And 2) Uncle John’s Tremendous Bathroom Reader–the latest in a long line of annual Procelain Library editions from the wife-side kin, and to date, read cover to cover in just about exactly a year–in said library. The first year they gifted me in this way, Ann recoiled as I unwrapped it, shocked that her sister would give a gift of 350 pages of bathroom humor. Which these books are not. But I’m a little concerned if this weighty tome is predictive of my plumbing needs for the year ahead: this volume is 750 pages long! (Eat more prunes.)

And in wearing attire, of course I got my traditional underwear: a pack of wife-beaters. From the wife. And from the daughter, who apparently reads Fragments from time to time, a t-shirt with an inscription she gleaned from the blog. I promise a picture soon with me wearing it, and also holding the wooden placard (along the same subject line) that I will put above my desk.

Deeper into the little stash, another tradition: my bottle of Gentleman Jack (Daniels) that will predictably last me until next Thanksgiving, mostly due to the fact that we can never remember to buy COKE (which I otherwise don’t drink) and my failing to develope a taste for Dr. Pepper as a mixer.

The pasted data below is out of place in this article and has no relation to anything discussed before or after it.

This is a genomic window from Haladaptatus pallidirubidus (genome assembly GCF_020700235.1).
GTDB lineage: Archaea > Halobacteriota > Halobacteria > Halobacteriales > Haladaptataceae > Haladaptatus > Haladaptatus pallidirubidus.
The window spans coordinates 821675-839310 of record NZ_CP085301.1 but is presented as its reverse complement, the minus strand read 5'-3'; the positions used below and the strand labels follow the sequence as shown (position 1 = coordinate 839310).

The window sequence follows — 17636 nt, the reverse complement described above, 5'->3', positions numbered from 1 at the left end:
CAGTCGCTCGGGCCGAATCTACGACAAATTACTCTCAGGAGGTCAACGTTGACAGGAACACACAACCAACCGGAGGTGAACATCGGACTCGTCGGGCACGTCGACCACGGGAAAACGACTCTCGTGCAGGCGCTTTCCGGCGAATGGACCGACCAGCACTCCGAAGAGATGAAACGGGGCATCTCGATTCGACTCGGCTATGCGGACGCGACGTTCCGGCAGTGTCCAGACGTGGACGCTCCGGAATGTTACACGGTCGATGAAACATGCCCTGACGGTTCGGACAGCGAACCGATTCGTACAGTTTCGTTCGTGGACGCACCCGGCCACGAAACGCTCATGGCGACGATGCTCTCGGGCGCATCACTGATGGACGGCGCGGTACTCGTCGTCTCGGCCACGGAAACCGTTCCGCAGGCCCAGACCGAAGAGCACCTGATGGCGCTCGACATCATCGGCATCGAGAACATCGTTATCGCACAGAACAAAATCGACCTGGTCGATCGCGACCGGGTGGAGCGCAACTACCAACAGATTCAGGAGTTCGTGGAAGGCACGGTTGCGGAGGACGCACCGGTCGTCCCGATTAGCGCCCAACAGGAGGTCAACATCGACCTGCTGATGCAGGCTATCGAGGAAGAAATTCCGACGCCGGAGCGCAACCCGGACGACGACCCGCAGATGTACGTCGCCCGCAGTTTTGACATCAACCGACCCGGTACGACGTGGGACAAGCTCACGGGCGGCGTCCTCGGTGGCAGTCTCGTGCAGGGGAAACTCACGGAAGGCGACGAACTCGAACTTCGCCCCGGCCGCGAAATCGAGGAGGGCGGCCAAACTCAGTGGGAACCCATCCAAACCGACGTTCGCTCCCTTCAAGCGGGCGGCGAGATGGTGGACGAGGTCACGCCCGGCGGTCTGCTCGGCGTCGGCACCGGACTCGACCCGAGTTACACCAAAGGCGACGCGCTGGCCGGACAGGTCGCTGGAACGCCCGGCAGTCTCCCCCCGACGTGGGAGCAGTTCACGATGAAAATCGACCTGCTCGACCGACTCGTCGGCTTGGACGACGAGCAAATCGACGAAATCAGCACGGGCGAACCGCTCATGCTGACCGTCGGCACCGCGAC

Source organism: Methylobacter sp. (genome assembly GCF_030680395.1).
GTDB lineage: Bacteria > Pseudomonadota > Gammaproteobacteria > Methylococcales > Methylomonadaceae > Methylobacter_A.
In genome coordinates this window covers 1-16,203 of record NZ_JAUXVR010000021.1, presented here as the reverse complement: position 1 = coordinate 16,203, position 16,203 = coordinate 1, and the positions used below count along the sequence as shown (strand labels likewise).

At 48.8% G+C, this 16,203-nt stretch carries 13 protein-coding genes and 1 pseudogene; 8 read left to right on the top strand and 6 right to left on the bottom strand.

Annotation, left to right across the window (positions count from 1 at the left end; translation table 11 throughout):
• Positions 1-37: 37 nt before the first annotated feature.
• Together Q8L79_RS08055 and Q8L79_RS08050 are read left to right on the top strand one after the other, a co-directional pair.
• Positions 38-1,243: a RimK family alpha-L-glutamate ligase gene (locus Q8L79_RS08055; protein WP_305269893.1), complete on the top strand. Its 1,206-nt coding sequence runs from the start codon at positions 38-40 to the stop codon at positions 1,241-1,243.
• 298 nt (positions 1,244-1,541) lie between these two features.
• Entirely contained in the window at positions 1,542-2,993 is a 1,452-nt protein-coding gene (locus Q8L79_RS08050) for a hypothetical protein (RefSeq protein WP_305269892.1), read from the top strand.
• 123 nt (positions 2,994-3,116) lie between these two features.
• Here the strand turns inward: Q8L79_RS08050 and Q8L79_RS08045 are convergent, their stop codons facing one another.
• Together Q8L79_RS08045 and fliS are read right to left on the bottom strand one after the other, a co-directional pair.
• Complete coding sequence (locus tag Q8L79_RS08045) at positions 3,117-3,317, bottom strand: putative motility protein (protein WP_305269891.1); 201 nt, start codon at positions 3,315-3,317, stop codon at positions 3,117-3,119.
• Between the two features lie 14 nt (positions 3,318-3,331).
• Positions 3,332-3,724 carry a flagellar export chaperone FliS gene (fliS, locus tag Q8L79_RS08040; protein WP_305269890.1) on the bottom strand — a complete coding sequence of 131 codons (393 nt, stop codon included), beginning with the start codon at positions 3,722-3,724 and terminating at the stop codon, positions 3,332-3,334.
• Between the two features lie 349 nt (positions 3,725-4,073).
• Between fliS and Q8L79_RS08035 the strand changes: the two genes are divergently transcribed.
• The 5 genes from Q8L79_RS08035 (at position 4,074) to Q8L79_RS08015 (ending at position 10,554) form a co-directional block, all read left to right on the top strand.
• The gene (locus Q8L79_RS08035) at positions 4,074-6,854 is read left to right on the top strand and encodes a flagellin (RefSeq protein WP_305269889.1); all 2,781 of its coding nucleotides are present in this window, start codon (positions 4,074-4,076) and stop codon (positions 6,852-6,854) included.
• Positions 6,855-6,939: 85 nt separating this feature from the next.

Oh, you’ll be happy to know (those of you who knew and loved (or loathed) it when I posted a blog post about it the week after Christmas that each segment of the family–including us–received a framed 5 x 7 copy of my photograph of the Peach Butt–a fun family memory. Now what other family can claim to have given images of fruit cleavage for Christmas, huh?

End of a Full Year

Let’s see: since late November…

Fragments Notecards files to printer; Reunion in Mobile; Thanksgiving; Winery book signings x 4 days; Wytheville Rotary; two Floyd Press columns; book cover and interior text revisions complete and sent off; NPR essay recorded; cover and text files to Lightning Source; Dec 17 massive gathering on Goose Creek; book proof for second edition arrives 23 Dec; Christmas Day; POD files approved; eBook briefly considered; kids home with us two days; and the kids just left in two sad waves, and the house is silent, be it ever so jumbled, and I am left to consider a new year just the other side of the weekend.

Somehow, instead of being overwhelmed, I am invigorated.

To have had reinforced time and again these past four weeks how immensely blessed I am in my children, my wife, my home, my county and these times in my life has left me energized. While hate and destruction seem to dominate the larger world, with my health and senses and the few things I know how to do and feel compelled to do, to photograph and to say, I can be a force for good, a channel to the beautiful and meaningful in this tiny corner of the world, a light in a dark place.